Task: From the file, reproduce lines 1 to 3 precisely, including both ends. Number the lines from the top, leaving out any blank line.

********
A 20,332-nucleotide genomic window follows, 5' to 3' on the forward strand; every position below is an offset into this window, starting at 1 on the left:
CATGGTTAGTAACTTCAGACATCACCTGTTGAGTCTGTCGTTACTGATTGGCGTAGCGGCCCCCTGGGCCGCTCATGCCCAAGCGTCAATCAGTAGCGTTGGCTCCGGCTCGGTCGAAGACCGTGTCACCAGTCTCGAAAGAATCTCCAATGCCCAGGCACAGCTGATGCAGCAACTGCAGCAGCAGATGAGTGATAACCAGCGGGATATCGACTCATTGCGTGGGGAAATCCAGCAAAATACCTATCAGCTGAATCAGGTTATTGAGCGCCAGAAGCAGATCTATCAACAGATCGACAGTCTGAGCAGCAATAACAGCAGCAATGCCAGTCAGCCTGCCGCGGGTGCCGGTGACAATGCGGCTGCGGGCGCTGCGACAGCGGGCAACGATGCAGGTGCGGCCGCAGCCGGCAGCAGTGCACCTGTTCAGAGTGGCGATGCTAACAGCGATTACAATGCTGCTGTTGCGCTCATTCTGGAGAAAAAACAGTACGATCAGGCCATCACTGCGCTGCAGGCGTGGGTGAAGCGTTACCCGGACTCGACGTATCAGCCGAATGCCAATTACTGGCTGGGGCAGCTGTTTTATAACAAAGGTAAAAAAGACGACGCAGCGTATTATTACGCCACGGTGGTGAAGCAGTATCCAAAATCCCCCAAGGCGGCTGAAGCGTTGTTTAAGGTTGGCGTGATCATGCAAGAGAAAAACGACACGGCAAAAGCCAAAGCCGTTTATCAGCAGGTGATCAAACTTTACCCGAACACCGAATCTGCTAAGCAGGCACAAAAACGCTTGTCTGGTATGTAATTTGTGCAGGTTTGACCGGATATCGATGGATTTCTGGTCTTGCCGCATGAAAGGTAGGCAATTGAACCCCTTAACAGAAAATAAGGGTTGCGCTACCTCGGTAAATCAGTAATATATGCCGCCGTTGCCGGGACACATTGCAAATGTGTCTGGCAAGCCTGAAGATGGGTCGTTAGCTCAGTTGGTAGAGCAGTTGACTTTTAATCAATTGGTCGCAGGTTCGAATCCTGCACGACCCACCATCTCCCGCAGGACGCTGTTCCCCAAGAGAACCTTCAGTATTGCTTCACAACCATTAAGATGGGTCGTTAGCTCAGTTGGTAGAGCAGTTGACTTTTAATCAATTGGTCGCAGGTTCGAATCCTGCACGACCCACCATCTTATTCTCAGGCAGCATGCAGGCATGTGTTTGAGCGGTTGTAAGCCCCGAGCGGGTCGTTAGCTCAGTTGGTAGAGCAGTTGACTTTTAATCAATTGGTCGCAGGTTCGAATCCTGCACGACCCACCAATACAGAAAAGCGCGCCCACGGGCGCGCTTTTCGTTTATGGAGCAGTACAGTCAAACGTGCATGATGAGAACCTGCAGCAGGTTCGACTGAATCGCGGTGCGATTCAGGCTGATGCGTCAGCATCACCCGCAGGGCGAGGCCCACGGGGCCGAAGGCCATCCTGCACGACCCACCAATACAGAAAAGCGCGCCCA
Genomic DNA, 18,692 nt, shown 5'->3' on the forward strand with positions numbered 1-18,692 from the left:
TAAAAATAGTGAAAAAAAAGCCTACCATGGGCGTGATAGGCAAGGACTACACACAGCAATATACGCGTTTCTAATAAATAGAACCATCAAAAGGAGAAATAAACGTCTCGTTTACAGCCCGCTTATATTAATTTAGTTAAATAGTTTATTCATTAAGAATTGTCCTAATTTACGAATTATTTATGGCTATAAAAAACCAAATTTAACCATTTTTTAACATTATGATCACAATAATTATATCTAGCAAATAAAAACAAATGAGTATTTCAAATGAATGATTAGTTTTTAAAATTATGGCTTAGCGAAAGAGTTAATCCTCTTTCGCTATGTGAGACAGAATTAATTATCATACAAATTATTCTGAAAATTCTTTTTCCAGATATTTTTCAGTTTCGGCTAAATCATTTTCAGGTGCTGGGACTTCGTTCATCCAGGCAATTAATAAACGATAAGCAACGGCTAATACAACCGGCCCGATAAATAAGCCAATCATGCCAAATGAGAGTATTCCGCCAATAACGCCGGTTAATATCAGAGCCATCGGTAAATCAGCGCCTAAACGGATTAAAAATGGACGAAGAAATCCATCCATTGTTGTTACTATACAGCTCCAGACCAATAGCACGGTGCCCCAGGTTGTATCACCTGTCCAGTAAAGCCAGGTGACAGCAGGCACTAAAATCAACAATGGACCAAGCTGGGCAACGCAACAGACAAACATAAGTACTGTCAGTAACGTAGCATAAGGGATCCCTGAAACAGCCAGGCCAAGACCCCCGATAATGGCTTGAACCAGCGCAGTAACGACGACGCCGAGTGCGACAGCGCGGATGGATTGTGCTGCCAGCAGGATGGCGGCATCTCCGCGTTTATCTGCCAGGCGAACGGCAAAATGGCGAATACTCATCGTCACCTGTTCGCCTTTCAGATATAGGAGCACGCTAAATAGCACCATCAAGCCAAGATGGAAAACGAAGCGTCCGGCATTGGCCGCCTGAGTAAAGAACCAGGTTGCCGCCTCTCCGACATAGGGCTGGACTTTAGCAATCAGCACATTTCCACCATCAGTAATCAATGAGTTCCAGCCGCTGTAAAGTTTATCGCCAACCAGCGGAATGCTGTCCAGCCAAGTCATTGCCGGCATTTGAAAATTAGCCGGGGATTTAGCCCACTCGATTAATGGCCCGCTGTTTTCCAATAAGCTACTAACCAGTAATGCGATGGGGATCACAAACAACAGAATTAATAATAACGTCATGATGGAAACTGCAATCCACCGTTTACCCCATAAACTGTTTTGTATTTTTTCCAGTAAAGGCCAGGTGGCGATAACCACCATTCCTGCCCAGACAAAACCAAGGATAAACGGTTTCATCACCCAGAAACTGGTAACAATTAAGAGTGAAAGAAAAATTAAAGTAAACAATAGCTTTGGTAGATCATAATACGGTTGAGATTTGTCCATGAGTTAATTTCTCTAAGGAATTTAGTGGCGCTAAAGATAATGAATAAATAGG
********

A 20,332-nucleotide genomic window follows, 5' to 3' on the forward strand; every position below is an offset into this window, starting at 1 on the left:
CATGGTTAGTAACTTCAGACATCACCTGTTGAGTCTGTCGTTACTGATTGGCGTAGCGGCCCCCTGGGCCGCTCATGCCCAAGCGTCAATCAGTAGCGTTGGCTCCGGCTCGGTCGAAGACCGTGTCACCAGTCTCGAAAGAATCTCCAATGCCCAGGCACAGCTGATGCAGCAACTGCAGCAGCAGATGAGTGATAACCAGCGGGATATCGACTCATTGCGTGGGGAAATCCAGCAAAATACCTATCAGCTGAATCAGGTTATTGAGCGCCAGAAGCAGATCTATCAACAGATCGACAGTCTGAGCAGCAATAACAGCAGCAATGCCAGTCAGCCTGCCGCGGGTGCCGGTGACAATGCGGCTGCGGGCGCTGCGACAGCGGGCAACGATGCAGGTGCGGCCGCAGCCGGCAGCAGTGCACCTGTTCAGAGTGGCGATGCTAACAGCGATTACAATGCTGCTGTTGCGCTCATTCTGGAGAAAAAACAGTACGATCAGGCCATCACTGCGCTGCAGGCGTGGGTGAAGCGTTACCCGGACTCGACGTATCAGCCGAATGCCAATTACTGGCTGGGGCAGCTGTTTTATAACAAAGGTAAAAAAGACGACGCAGCGTATTATTACGCCACGGTGGTGAAGCAGTATCCAAAATCCCCCAAGGCGGCTGAAGCGTTGTTTAAGGTTGGCGTGATCATGCAAGAGAAAAACGACACGGCAAAAGCCAAAGCCGTTTATCAGCAGGTGATCAAACTTTACCCGAACACCGAATCTGCTAAGCAGGCACAAAAACGCTTGTCTGGTATGTAATTTGTGCAGGTTTGACCGGATATCGATGGATTTCTGGTCTTGCCGCATGAAAGGTAGGCAATTGAACCCCTTAACAGAAAATAAGGGTTGCGCTACCTCGGTAAATCAGTAATATATGCCGCCGTTGCCGGGACACATTGCAAATGTGTCTGGCAAGCCTGAAGATGGGTCGTTAGCTCAGTTGGTAGAGCAGTTGACTTTTAATCAATTGGTCGCAGGTTCGAATCCTGCACGACCCACCATCTCCCGCAGGACGCTGTTCCCCAAGAGAACCTTCAGTATTGCTTCACAACCATTAAGATGGGTCGTTAGCTCAGTTGGTAGAGCAGTTGACTTTTAATCAATTGGTCGCAGGTTCGAATCCTGCACGACCCACCATCTTATTCTCAGGCAGCATGCAGGCATGTGTTTGAGCGGTTGTAAGCCCCGAGCGGGTCGTTAGCTCAGTTGGTAGAGCAGTTGACTTTTAATCAATTGGTCGCAGGTTCGAATCCTGCACGACCCACCAATACAGAAAAGCGCGCCCACGGGCGCGCTTTTCGTTTATGGAGCAGTACAGTCAAACGTGCATGATGAGAACCTGCAGCAGGTTCGACTGAATCGCGGTGCGATTCAGGCTGATGCGTCAGCATCACCCGCAGGGCGAGGCCCACGGGGCCGAAGGCCATCCTGCACGACCCACCAATACAGAAAAGCGCGCCCA
Genomic DNA, 18,692 nt, shown 5'->3' on the forward strand with positions numbered 1-18,692 from the left: